As I watch soccer games in England and work on my book about the subject, I keep collecting terms and sayings that I find entertaining, or that I think Americans would do well to understand.
For example, what might it mean if you heard the (admittedly terrible) sentence, “Latics supporters were gutted after a shocking sending-off resulted in Burnley beating 10-man Wigan at a canter.”
Well, read on to find out. And here is the full list of helpful English soccer terms.
At a canter
Without going full-speed. When I was headed to Sunderland to see them play Arsenal, my Sunderland friends assured me Arsenal would win the game “at a canter.” And they did, 2-0.
Sam Allardyce, currently the manager of West Ham United.
Most of us know that what we call fries, they call chips, and what we call chips, they call crisps. But you might not know that a fish and chips place could just be a chip shop, or a chippie. And if you want gravy on your chips (a popular option) you might order a gravy chippie. I should also point out that one of the most popular brands of crisps is Kettle Chips, from my home state of Oregon, and I have no idea how they reconcile this exception to the chip/crisp situation.
One time I watched Manchester City play at Southampton, and after an hour it was 0-0, an even and tough game. Then City scored, and they were still ahead 1-0 after 80 minutes. Southampton had to go for the equalizer, which left them open to counter-attacks, and City wound up winning, 3-0. There was general agreement that City weren’t really three goals better on the day, which means the scoreline was flattering to them.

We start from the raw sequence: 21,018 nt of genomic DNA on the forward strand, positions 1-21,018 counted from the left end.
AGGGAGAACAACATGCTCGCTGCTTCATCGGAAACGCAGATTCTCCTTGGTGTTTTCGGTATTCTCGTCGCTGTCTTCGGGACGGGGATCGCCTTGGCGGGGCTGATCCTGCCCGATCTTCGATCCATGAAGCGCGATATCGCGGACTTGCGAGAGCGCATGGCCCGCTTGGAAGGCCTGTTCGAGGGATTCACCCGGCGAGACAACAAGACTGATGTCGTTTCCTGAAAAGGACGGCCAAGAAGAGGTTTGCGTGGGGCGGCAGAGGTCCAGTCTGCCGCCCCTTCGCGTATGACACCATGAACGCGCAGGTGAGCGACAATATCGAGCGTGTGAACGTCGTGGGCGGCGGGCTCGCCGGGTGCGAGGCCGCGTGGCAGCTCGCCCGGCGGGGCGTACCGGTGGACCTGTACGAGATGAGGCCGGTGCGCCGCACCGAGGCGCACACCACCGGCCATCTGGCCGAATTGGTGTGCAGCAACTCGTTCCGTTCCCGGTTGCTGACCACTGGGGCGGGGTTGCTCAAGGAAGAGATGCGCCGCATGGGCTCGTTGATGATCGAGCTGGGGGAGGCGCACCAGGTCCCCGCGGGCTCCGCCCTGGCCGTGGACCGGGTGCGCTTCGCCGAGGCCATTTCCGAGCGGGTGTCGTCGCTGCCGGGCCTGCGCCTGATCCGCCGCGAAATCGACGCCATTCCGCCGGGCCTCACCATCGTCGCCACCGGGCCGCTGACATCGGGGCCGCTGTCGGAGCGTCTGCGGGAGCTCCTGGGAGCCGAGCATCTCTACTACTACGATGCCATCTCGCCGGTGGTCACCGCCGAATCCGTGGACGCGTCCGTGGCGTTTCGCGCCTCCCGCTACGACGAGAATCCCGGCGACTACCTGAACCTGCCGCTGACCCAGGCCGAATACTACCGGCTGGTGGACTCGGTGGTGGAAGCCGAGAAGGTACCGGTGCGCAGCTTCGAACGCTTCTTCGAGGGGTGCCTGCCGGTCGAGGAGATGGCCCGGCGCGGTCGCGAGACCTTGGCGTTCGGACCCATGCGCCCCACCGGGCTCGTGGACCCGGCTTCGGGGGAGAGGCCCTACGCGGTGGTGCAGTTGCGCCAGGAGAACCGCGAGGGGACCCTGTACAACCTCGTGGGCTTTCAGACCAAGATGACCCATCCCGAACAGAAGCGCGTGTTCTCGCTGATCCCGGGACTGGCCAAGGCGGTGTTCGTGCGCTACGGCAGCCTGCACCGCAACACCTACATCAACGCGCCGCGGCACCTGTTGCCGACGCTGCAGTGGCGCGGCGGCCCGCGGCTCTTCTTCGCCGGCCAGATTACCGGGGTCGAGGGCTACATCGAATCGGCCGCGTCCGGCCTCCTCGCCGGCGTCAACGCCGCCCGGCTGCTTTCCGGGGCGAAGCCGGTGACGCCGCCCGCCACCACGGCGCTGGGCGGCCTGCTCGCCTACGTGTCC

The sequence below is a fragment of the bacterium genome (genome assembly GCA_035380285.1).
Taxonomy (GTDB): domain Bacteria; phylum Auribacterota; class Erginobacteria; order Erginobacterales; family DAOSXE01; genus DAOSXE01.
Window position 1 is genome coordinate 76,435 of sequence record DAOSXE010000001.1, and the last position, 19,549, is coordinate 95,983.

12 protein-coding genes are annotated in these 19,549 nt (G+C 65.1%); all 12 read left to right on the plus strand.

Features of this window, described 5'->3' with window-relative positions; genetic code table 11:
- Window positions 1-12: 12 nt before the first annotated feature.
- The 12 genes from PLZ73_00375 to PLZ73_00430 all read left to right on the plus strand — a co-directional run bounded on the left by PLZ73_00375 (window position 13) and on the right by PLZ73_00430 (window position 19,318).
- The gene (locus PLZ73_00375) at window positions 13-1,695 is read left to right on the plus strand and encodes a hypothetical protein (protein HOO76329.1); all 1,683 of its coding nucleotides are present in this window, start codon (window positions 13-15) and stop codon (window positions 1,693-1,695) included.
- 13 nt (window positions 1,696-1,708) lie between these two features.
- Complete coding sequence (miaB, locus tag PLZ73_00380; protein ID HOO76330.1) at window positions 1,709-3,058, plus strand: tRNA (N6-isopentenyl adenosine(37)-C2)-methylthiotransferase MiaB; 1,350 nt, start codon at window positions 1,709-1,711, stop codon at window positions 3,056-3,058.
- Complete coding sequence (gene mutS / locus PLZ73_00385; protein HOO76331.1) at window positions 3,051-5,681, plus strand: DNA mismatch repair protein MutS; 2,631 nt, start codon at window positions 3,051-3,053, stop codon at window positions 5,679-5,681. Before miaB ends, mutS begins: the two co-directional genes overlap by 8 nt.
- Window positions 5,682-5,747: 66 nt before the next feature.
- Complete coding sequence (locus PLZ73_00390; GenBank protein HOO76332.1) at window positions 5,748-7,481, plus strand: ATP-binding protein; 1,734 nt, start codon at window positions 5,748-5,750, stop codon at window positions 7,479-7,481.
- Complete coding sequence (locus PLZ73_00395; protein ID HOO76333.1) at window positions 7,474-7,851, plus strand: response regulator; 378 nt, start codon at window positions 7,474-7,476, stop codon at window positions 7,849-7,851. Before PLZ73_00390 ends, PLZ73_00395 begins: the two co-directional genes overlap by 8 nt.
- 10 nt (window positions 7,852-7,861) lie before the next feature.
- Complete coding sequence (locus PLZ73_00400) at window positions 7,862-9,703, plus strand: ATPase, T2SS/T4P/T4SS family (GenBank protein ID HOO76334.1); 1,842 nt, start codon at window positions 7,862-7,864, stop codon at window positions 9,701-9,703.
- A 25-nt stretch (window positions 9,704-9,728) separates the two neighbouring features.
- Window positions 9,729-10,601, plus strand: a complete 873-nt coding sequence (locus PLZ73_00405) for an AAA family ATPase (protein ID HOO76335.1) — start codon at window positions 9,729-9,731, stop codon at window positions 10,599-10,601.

Flatter to deceive
This is another of these fantastic English phrases that could appear nowhere else in the world. Let’s say a young starlet scores a bunch of goals for the youth team and arrives on the senior squad full of promise and hype – but then he is, as we say in the States, a bust. If you assume flatter means “give a better-than-realistic description of,” then the kid’s early performance was flattering but ultimately deceptive.
Really bummed out.
In the States, we would just say huge, as in a huge game.
If one team gets somebody sent off, or just isn’t nearly as good as the opponents, then it’s going to be one-way traffic towards their goal all day long.
Awful – not surprising, which is how Americans would use it. English people would just say “That defending was shocking.”
Suck the goal in
Let’s say a team is playing at home and down a goal. The crowd is going wild, trying to will the team to score. Then the home team scores and the point is saved, or all the “spoils” are claimed. You might say the crowd sucked that goal in.
Throwing tea cups
Somewhere in our minds, we all want to think that English football players are sipping tea at half time, and maybe having a pie, pint and smoke after the game. And maybe they used to. Anyway, one vestige of this that has stuck around is the idea that at halftime the manager or captain goes on a tirade and starts throwing tea cups around the dressing room to get everybody fired. It’s an quaint, old-fashioned version of the hair dryer routine.
If Hull gets a guy sent off and then loses to Chelsea, then you would say Chelsea beat 10-man Hull. Funny thing is, the Hull man could be sent off in the 90th minute with Chelsea already ahead, 2-0, and commentators would probably say “10-man Hull.”